Monday, 3 September 2018

What languages did you learn, in what order?

I once compiled the following list of programming languages and which year I started learning them:
  • 1981: Sinclair BASIC (on a ZX81)
  • 1983: BBC BASIC (on a BBC Micro)
  • 1985: Pascal (installed via ROM)
  • 1987: Logo
  • 1987: 6502 Assembly (on a BBC Micro)
  • 1989: ARM assembly (on an Acorn Archimedes)
  • 1992: Casio fx-7700 BASIC
  • 1992: C (using the excellent Norcroft compiler for Acorn computers)
  • 1994: C++ (the awful Beebug Easy C++)
  • 1995: UFI (on a VAX running OpenVMS)
  • 1996: StrongARM assembly
  • 1996: Standard ML
  • 1997: Mathematica
  • 1998: Quake C
  • 2004: OCaml
  • 2006: Java
  • 2007: Common Lisp
  • 2007: Scheme
  • 2007: Scala
  • 2007: Haskell
  • 2007: F#
  • 2009: Clojure
  • 2010: HLVM
  • 2017: Elm
  • 2017: Javascript
I was recently concerned to hear from Socio-PLT: Quantitative and Social Theories for Programming Language Adoption that the number of languages a programmer knows stagnates after the age of just 20. The decade is nearing its end but I have only learned three languages. Now I'm wondering which languages I should learn next...

Wednesday, 31 January 2018

Background reading on the reference counting vs tracing garbage collection debate

Eight years ago I answered a question on Stack Overflow about the suitability of OCaml and Haskell for soft real-time work like visualization:
"for real-time applications you will also want low pause times from the garbage collector. OCaml has a nice incremental collector that results in few pauses above 30ms but, IIRC, GHC has a stop-the-world collector that incurs arbitrarily-long pauses"
My personal experience has always been that RAII in C++ incurs long pauses when using non-trivial data (i.e. nested, structured, collections of collections of collections, trees, graphs and so on), non-deferred reference counting has the same problem for the same reason, tracing garbage collectors like OCaml work beautifully but there are many notoriously bad tools like Java that have given tracing garbage collection a bad name.
Now that I am revisiting this issue I am surprised to find many individuals and organisations repeating exactly the same experimental tests that I did and coming to the same conclusions.
Pusher published a blog post Low latency, large working set, and GHC’s garbage collector: pick two of three that explains how, after building their production solution in Haskell in the interests of correctness, they were forced to drop the Haskell programming language due to insurmountable problems with GC latency. They chose to switch to Google's Go language instead but I think OCaml would have served them well. I'd also like to stress that people in industry neglecting performance as a functional requirement is a bugbear for me!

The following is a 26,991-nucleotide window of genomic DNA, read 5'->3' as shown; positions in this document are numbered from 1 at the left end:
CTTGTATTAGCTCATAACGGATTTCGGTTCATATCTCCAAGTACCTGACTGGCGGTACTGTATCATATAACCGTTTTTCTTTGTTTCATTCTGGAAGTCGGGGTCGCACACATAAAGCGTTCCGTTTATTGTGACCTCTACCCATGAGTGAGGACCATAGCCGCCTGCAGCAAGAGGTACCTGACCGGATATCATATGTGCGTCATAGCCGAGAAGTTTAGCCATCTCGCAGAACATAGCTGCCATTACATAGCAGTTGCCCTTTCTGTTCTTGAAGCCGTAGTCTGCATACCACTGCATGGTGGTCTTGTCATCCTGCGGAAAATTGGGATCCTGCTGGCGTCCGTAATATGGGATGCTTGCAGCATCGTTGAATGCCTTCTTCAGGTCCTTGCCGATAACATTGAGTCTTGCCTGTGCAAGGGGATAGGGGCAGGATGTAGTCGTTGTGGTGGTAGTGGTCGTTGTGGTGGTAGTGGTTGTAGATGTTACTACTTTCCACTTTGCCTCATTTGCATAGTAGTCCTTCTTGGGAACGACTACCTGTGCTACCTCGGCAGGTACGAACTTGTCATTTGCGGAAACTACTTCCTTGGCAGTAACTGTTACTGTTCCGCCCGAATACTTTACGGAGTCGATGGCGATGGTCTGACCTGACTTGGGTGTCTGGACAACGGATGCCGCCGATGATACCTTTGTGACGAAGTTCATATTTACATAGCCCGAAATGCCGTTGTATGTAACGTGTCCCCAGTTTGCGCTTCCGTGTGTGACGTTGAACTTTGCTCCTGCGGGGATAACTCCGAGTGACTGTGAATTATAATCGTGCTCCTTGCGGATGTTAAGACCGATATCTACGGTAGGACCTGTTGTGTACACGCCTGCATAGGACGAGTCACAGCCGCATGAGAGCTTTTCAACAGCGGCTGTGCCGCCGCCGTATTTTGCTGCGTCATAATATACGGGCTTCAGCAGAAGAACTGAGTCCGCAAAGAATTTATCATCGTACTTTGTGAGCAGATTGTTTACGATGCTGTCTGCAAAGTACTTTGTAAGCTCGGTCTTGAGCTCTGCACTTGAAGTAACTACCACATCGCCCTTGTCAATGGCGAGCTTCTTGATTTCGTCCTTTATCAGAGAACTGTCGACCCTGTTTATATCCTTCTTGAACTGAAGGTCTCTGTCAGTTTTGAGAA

Gabriel Schrerer published his research as a blog post Measuring GC latencies in Haskell, OCaml, Racket where he presented a related GC benchmark with results showing that OCaml attains 2ms max GC pauses compared 38ms with tuned Racket (formerly known as PLT Scheme) and to 51ms with Haskell.
Twitch published a post entitled "Go’s march to low-latency GC" that described their five year journey from GC pauses lasting tens of seconds down to 1ms using Go.
Hashtable latencies on Github is a web server benchmark ported to a variety of tracing garbage collected languages as well as Swift (which uses reference counting). Although at the beginning they say "the Swift version is mostly used as a reference of what would be ideal" at the end they actually conclude "Want to build low-latency, memory-intensive services in a GCed language? Use OCaml (or Reason if you prefer the syntax)". Note in particular their graph of measured latency profiles which shows no significant difference between OCaml and Swift at any scale:
Here is a discussion in the Rust subreddit about reference counting woes where the author ends up admitting "it might be interesting to deliberately leak the memory and just hope that the OS is smart enough to swap out pages that aren't being referenced any more".
Google's V8 team have blogged about their garbage collector including the post Getting Garbage Collection for Free about optimising their GC for latency by deferring collection work until idle time.